The subject matter for Henry Speller's work intrigues us as those who would prefer watching a film on Netflix rather than a series of television shows on a given night. The lone Speller drawing in our collection depicts a subject common to much of his work; a character from the television series: Dallas, from the 1980s.
Our untitled figural drawing, we were told, is a character from this once popular series. If not for the cowboy hat and boots, we would not see an obvious connection to the show. The drawing is imaginative, sketch-like on Arches paper, in graphite pencil and crayon. Speller's drawing was prolific, this one leaf of a pad, the indentations of the previous drawing became faint negative spaces among the continuous lines of the artist's renderings. We purchased this piece as high bidder's at the "Private Collections- outsider art" auction at Kimball Sterling that we attended April 26th, 1997 in Johnson City, Tennessee.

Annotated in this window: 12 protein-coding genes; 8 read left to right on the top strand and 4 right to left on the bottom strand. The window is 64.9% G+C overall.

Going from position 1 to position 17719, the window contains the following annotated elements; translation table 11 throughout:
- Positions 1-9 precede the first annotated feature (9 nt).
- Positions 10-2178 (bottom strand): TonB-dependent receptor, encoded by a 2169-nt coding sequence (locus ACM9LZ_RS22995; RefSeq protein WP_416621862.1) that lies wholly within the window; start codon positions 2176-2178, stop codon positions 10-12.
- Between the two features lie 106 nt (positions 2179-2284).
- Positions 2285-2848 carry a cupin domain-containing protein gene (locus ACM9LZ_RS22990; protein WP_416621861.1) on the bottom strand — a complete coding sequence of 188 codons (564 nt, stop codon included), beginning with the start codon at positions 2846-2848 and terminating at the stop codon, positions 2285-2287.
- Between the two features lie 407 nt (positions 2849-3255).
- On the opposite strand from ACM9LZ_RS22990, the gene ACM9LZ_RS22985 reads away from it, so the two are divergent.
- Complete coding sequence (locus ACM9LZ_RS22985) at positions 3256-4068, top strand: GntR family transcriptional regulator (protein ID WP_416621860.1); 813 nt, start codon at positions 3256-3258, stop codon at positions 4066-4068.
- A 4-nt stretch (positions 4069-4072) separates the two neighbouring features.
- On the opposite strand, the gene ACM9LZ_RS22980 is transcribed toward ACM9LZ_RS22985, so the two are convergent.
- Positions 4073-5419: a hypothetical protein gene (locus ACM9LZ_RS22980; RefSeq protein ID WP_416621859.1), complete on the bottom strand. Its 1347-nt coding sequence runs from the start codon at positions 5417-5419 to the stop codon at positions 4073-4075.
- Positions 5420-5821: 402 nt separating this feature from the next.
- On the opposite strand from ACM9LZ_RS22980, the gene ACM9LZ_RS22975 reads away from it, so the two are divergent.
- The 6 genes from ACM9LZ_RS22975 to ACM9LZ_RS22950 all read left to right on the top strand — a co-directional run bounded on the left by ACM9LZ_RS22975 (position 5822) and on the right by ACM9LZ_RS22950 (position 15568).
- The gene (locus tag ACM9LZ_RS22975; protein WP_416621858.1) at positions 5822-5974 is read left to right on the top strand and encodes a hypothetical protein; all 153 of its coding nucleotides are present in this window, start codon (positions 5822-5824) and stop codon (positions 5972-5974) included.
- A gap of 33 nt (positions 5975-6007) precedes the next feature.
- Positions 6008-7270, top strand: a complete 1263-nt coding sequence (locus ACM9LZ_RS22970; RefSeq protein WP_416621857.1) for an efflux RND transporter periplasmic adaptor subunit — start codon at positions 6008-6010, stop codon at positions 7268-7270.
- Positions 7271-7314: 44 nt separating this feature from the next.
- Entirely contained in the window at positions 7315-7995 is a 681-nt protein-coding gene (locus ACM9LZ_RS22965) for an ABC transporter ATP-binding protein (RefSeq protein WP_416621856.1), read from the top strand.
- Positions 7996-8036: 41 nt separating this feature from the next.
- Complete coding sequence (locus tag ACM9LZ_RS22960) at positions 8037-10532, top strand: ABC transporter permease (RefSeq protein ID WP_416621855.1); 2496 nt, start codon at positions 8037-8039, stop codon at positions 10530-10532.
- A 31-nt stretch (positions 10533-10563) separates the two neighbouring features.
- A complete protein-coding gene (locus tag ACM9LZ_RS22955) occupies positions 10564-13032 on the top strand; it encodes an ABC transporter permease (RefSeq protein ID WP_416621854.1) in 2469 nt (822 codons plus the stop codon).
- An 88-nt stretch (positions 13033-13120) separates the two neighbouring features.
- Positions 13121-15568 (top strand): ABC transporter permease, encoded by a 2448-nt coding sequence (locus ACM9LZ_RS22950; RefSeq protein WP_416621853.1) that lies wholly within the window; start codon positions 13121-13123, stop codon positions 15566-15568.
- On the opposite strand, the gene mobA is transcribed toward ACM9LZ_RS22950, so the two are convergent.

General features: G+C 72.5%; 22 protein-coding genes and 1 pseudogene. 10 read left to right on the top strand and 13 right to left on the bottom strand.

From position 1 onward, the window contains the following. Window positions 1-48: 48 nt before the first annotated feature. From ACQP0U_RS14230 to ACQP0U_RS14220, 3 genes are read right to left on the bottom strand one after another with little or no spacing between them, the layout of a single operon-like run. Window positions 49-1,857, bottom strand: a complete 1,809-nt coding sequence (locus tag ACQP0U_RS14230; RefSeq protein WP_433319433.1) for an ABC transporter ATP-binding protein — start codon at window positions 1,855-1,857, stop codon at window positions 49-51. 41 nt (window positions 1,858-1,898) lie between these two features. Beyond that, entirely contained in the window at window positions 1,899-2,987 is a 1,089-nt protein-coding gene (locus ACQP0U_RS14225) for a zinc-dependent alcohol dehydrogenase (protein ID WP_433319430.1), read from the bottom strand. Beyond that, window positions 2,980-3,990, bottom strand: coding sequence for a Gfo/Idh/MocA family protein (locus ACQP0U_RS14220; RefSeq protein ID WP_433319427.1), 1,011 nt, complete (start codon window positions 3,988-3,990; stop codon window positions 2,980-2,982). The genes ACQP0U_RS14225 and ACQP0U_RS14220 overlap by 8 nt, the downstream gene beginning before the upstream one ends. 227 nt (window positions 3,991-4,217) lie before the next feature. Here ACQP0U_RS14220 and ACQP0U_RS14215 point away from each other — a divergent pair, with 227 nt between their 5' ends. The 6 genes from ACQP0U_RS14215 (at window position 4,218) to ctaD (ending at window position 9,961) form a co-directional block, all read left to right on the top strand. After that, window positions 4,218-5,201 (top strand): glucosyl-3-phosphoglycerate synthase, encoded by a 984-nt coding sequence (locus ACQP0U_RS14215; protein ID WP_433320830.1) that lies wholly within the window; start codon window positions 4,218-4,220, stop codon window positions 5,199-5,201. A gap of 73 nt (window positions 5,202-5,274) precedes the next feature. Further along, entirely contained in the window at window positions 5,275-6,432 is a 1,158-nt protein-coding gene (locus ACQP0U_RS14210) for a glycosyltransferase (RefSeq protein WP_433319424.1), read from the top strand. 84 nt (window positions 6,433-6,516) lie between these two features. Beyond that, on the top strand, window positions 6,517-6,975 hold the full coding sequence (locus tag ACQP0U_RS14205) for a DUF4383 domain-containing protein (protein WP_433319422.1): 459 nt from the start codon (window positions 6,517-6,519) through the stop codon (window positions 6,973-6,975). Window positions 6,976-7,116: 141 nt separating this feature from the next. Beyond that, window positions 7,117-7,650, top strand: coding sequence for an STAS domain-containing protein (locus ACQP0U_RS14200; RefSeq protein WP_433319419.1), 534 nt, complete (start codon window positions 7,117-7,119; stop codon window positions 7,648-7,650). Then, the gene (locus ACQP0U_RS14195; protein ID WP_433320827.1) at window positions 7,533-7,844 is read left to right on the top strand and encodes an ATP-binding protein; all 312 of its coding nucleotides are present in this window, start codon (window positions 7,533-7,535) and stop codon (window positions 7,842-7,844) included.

A son of a share cropper and cotton farmer originally from Mississippi, Speller began drawing, according to Betty-Carol Sellen's "Self Taught, Outsider, and Folk Art" after his move to Memphis, Tennessee in 1941. We have seen other examples of Speller's work which seemed to incorporate subjects or images initiated by his viewing of television. Other drawings included in the same auction were steam engines and train trestles which look like images from "Petticoat Junction."